Story seeds, Planning, and Intuition

It’s happening again. The bug, the itch, the fever: you know what I mean. An idea has taken root, a seed has been planted, a tiny sliver of green has sprouted. A writing project, another one. Am I mad? I must be, I’ve only hardly finished my last and here I am jotting down notes and juggling ideas for another one. What is wrong with me?

The same, I’d wager, that’s wrong with you. Writing, it gets under the skin, it’s in the blood, the DNA, whatever it is if it’s a part of you then – for better or for worse – it’s a part of you. There’s no doubt that being struck by a concept, a storyline, an intriguing character, and/or all of the above, carries with it a great deal of excitement. This time of early planning is probably the most enjoyable part of the whole process, really, for as we all know the distance from first idea to final book is a vast stretch, and along that path the horizon always seems to be shrinking further and further away. Little lies between here and there but pain and suffering; but oh the sweetness of these instants now. We dare to savor them.

Each of us will no doubt approach this “seeding” phase differently, depending both on the type of project in mind and on personal nuances related to writing and working habits. For myself I like to keep any initial planning fairly loose – doodles or sketches more than anything else – in order to give my preconscious mind, my intuitive brain, time to mull everything over. I avoid setting any deadlines, and most definitely any defined starting and ending dates, as experience has taught me that such are almost never met and tend to create far more stress than is either necessary or helpful. And after all, if this half daydreaming, half structural framing period is the most fun then why not let it stretch itself out? See where it goes, see where your heart takes it before it really takes it as the characters begin their interactive dances, their confrontations, collaborations, highs and lows and all that passes between.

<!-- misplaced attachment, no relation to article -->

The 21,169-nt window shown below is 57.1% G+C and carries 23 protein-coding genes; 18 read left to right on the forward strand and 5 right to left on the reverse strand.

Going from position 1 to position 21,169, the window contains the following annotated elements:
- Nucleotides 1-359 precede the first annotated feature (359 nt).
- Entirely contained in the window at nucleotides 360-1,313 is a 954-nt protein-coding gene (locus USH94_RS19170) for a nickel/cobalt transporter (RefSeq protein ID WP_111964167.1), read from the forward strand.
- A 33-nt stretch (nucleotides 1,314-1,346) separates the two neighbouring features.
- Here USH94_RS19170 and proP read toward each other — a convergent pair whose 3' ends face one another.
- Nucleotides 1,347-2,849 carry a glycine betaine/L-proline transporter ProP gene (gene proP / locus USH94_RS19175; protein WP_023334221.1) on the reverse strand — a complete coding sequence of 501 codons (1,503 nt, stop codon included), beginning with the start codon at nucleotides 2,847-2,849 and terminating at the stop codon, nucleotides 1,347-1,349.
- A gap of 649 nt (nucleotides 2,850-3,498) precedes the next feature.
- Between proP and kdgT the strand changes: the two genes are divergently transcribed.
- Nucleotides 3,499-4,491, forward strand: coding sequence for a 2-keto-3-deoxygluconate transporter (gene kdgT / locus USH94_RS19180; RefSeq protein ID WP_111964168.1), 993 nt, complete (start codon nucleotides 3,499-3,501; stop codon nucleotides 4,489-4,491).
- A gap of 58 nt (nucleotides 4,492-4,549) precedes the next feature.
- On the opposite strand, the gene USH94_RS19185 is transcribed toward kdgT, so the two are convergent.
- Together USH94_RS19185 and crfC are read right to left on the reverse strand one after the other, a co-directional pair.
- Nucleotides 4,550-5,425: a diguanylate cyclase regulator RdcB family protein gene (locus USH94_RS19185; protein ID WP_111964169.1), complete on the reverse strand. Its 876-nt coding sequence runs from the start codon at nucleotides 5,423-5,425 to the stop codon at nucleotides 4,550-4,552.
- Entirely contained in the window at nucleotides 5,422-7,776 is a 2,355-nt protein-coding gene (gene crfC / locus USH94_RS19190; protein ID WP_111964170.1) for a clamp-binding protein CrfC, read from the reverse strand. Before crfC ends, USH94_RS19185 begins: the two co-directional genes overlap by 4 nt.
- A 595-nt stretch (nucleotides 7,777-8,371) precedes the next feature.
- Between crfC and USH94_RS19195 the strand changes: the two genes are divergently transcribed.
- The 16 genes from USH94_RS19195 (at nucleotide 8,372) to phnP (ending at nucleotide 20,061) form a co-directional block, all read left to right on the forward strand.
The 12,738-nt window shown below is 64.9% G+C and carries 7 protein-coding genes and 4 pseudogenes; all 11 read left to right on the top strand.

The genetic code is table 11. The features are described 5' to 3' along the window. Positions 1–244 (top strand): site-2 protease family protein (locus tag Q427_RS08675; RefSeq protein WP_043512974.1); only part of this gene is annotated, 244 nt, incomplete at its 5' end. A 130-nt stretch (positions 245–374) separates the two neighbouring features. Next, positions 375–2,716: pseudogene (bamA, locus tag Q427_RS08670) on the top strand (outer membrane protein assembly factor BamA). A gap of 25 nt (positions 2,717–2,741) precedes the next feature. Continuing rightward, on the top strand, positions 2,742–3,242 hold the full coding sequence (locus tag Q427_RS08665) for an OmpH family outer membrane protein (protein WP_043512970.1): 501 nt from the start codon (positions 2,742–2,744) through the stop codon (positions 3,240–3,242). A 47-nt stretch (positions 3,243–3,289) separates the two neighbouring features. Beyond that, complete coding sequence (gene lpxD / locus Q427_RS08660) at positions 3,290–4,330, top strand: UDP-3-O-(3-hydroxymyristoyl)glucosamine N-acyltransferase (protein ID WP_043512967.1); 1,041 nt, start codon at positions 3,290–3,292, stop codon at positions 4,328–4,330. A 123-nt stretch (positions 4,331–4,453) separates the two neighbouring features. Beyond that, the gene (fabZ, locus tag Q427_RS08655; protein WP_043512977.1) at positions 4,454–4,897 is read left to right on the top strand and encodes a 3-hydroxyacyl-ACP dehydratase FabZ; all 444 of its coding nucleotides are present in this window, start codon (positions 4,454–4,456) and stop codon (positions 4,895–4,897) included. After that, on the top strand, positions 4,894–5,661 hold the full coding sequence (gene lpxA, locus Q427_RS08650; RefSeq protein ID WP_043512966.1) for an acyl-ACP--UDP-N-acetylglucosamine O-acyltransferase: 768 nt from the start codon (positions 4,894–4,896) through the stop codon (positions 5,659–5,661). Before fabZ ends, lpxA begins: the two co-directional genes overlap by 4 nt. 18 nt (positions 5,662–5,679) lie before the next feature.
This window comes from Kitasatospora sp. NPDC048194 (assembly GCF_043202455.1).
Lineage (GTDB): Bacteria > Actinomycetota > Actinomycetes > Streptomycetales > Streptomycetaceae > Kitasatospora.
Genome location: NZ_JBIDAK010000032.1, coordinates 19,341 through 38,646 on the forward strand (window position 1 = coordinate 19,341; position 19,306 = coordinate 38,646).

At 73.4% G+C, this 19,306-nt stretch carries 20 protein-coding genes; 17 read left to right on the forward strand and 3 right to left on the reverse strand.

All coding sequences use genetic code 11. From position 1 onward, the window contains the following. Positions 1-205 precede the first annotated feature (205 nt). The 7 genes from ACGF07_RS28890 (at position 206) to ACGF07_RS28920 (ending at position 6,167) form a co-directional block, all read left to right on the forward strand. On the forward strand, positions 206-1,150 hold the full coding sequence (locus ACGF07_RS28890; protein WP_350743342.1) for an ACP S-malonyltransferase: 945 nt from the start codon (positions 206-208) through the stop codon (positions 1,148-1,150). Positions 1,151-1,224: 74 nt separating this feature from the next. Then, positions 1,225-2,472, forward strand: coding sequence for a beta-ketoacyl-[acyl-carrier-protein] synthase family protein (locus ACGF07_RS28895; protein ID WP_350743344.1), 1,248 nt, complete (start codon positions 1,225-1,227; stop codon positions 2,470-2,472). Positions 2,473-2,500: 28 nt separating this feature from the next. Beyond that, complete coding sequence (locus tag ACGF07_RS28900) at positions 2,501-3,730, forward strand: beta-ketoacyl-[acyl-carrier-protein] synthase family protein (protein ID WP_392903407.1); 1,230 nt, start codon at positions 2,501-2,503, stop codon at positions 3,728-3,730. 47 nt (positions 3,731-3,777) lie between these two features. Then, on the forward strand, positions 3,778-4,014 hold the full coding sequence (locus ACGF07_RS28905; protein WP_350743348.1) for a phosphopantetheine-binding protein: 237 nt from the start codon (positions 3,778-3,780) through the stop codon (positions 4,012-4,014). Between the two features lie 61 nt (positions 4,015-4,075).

Here once more is where I think intuition demonstrates its strength. The non-rational, non-actively engaged mind is able to process many millions more pieces of data than the rational mind is (this has to do partially with the confines of the working memory; there is quite a bit of very interesting research in this area in the fields of psychology and cognitive science), the only catch being that access to it is limited to what bubbles up into one’s awareness. That is, we cannot rationally choose what our non-rational (preconscious) mind will deliver to us, we simply take it once it has been given and then, if we are sufficiently thoughtful, chew it over a bit before deciding or acting on it. What this potentially means for the early stages of a writing project is that one allows one’s inner machinery to chug along on its own, only putting in those core kernels, those seeds, and then more or less waiting to see what happens. Although the preceding might be one of the least romantic ways of describing the creative process I think that for what it’s worth that essentially hits the nail on the head. On top of that, of course, is the added factor that the initial idea itself, the originary germination (to put it needlessly technically), is anyway almost certainly a product of that selfsame procedure. For me, for this time, it all started on my walk to catch the tram to work in the morning when I happened to spot something while traversing an overpass. What was it? Well, you’ll have to wait for the book to come out… Wink!

Our projects, they define us to a certain extent, certainly they give shape and meaning, and likely purpose, to our days. They come and go and come again, and there are times when we abandon them, just as there are times when we slog through no matter how hard the going gets. Whether or not a story is worth telling is probably something that will reveal itself as it is being told – at least to its writer, but then no one else may agree with said writer’s verdict. Nevertheless, when a seed is in the soil, when a plan is in the works, when the inner heart is engaged in doing what it does best, those are moments to cherish, and not just because they cannot last.


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